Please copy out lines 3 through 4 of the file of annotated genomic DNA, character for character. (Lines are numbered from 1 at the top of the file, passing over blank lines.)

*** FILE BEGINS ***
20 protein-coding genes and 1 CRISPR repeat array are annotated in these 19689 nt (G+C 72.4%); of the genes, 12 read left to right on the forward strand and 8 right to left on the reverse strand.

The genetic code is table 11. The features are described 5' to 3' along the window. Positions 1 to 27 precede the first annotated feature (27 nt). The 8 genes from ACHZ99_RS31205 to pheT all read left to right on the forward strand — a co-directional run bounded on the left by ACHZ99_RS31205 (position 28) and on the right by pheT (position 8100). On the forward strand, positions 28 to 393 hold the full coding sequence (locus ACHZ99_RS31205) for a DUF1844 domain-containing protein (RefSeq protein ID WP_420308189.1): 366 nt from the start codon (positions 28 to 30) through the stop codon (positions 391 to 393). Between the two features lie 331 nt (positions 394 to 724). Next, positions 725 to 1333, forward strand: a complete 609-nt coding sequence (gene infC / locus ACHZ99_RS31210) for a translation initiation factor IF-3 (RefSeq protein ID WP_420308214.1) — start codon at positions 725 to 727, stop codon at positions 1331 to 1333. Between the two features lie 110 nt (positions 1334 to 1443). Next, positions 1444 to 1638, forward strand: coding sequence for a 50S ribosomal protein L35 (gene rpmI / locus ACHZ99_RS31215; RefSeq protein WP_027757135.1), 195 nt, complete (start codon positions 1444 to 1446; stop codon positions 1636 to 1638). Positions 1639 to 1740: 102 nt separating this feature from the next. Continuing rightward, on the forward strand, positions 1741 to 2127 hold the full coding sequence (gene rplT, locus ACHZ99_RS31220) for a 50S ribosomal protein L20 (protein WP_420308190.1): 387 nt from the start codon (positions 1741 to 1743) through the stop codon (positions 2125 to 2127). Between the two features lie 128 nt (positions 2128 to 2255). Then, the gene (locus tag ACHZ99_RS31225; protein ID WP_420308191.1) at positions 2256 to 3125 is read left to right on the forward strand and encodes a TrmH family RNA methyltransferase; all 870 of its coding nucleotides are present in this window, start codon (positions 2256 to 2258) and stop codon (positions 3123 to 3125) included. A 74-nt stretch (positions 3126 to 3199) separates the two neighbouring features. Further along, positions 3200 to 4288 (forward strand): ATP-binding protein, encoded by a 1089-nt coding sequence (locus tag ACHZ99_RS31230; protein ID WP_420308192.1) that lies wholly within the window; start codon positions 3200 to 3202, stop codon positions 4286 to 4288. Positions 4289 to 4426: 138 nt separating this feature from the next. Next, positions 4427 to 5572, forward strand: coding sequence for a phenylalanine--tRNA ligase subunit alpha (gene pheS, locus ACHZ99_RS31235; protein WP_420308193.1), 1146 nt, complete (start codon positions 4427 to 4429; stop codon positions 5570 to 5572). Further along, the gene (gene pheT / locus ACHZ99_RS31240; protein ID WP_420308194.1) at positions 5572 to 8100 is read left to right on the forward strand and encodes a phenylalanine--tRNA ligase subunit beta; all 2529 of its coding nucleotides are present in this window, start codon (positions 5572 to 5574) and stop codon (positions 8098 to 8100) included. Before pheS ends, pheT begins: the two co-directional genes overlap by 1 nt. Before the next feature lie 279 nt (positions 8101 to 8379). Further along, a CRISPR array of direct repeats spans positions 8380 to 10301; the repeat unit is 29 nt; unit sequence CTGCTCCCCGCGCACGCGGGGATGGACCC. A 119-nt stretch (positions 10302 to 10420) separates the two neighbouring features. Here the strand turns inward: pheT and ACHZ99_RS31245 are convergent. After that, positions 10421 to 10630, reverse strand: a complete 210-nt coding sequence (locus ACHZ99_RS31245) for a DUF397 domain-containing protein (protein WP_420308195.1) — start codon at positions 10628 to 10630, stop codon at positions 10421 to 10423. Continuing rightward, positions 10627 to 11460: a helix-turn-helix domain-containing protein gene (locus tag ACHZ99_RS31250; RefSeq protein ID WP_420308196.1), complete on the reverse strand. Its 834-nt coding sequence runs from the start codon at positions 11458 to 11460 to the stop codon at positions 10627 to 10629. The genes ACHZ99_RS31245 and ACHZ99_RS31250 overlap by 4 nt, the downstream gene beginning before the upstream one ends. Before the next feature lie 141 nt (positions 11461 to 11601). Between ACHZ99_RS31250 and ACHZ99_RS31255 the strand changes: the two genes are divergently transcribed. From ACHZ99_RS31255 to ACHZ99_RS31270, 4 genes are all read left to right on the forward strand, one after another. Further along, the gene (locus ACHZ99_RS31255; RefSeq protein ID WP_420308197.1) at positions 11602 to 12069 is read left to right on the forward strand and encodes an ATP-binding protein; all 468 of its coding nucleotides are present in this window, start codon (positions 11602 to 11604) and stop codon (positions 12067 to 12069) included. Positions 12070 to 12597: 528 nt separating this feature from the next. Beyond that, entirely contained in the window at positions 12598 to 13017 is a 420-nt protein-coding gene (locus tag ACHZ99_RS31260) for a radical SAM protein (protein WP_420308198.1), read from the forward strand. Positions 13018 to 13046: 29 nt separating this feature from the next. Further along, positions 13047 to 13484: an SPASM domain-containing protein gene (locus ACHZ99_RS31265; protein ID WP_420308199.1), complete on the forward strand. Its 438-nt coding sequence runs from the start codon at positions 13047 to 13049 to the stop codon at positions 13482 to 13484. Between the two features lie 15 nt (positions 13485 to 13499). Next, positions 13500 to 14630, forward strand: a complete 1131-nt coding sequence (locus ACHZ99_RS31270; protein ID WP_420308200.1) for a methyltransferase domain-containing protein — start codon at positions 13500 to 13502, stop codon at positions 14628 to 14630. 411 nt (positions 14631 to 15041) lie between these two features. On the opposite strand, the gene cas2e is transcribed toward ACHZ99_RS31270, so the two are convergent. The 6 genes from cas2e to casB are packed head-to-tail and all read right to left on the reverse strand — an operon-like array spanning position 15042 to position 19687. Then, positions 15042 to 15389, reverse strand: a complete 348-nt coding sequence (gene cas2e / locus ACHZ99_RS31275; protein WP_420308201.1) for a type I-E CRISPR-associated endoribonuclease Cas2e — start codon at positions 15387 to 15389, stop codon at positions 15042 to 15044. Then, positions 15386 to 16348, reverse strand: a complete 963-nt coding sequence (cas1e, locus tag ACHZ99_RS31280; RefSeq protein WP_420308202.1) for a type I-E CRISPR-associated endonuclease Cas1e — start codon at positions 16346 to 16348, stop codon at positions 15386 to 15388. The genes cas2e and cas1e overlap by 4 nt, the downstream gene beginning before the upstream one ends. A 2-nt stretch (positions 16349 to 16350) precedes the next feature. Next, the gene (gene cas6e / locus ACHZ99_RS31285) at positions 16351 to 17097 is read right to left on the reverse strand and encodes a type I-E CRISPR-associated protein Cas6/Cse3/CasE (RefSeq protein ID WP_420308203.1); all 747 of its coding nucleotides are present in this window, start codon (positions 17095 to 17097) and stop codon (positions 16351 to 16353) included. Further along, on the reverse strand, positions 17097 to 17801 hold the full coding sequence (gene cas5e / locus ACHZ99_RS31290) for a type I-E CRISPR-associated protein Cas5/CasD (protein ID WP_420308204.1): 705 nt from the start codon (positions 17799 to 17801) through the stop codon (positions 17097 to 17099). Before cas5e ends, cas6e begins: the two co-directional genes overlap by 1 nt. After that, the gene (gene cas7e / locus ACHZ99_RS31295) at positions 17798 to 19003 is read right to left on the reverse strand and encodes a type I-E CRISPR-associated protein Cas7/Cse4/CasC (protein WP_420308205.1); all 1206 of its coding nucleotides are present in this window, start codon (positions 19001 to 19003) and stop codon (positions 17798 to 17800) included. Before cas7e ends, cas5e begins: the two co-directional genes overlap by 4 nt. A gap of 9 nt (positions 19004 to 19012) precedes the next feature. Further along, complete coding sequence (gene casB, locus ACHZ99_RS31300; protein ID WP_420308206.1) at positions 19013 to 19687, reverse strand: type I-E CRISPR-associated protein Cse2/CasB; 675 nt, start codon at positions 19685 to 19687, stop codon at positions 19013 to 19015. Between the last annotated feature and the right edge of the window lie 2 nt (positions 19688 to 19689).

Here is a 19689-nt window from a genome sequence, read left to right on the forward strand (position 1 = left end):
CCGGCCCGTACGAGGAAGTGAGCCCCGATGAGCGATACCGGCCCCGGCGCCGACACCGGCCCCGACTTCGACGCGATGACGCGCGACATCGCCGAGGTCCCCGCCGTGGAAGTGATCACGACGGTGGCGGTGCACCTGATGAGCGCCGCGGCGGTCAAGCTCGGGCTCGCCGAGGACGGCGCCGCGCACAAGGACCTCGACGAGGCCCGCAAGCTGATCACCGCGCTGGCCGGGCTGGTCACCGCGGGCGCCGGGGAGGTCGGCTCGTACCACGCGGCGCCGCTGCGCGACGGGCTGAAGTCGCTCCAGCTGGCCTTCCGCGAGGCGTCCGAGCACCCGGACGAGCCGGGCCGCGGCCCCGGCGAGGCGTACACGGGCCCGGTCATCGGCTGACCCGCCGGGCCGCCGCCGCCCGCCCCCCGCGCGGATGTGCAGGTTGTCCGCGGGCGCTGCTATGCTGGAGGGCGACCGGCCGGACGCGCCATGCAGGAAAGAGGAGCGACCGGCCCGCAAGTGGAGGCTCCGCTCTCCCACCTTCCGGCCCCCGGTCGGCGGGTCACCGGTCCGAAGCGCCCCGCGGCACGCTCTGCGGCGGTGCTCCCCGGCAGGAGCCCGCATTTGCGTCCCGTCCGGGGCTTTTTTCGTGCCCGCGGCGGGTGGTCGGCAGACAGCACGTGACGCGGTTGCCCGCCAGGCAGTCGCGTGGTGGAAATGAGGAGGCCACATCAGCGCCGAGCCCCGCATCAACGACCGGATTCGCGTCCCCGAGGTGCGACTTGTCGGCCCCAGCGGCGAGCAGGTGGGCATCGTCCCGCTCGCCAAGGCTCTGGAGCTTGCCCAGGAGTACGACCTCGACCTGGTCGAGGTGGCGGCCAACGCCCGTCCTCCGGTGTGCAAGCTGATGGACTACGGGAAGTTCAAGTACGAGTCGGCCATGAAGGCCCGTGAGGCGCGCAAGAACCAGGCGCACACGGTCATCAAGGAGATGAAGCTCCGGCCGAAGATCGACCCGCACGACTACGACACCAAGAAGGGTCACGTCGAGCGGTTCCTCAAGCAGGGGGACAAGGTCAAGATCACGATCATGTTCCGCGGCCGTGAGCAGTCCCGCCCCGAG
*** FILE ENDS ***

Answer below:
Here is a 19689-nt window from a genome sequence, read left to right on the forward strand (position 1 = left end):
CCGGCCCGTACGAGGAAGTGAGCCCCGATGAGCGATACCGGCCCCGGCGCCGACACCGGCCCCGACTTCGACGCGATGACGCGCGACATCGCCGAGGTCCCCGCCGTGGAAGTGATCACGACGGTGGCGGTGCACCTGATGAGCGCCGCGGCGGTCAAGCTCGGGCTCGCCGAGGACGGCGCCGCGCACAAGGACCTCGACGAGGCCCGCAAGCTGATCACCGCGCTGGCCGGGCTGGTCACCGCGGGCGCCGGGGAGGTCGGCTCGTACCACGCGGCGCCGCTGCGCGACGGGCTGAAGTCGCTCCAGCTGGCCTTCCGCGAGGCGTCCGAGCACCCGGACGAGCCGGGCCGCGGCCCCGGCGAGGCGTACACGGGCCCGGTCATCGGCTGACCCGCCGGGCCGCCGCCGCCCGCCCCCCGCGCGGATGTGCAGGTTGTCCGCGGGCGCTGCTATGCTGGAGGGCGACCGGCCGGACGCGCCATGCAGGAAAGAGGAGCGACCGGCCCGCAAGTGGAGGCTCCGCTCTCCCACCTTCCGGCCCCCGGTCGGCGGGTCACCGGTCCGAAGCGCCCCGCGGCACGCTCTGCGGCGGTGCTCCCCGGCAGGAGCCCGCATTTGCGTCCCGTCCGGGGCTTTTTTCGTGCCCGCGGCGGGTGGTCGGCAGACAGCACGTGACGCGGTTGCCCGCCAGGCAGTCGCGTGGTGGAAATGAGGAGGCCACATCAGCGCCGAGCCCCGCATCAACGACCGGATTCGCGTCCCCGAGGTGCGACTTGTCGGCCCCAGCGGCGAGCAGGTGGGCATCGTCCCGCTCGCCAAGGCTCTGGAGCTTGCCCAGGAGTACGACCTCGACCTGGTCGAGGTGGCGGCCAACGCCCGTCCTCCGGTGTGCAAGCTGATGGACTACGGGAAGTTCAAGTACGAGTCGGCCATGAAGGCCCGTGAGGCGCGCAAGAACCAGGCGCACACGGTCATCAAGGAGATGAAGCTCCGGCCGAAGATCGACCCGCACGACTACGACACCAAGAAGGGTCACGTCGAGCGGTTCCTCAAGCAGGGGGACAAGGTCAAGATCACGATCATGTTCCGCGGCCGTGAGCAGTCCCGCCCCGAG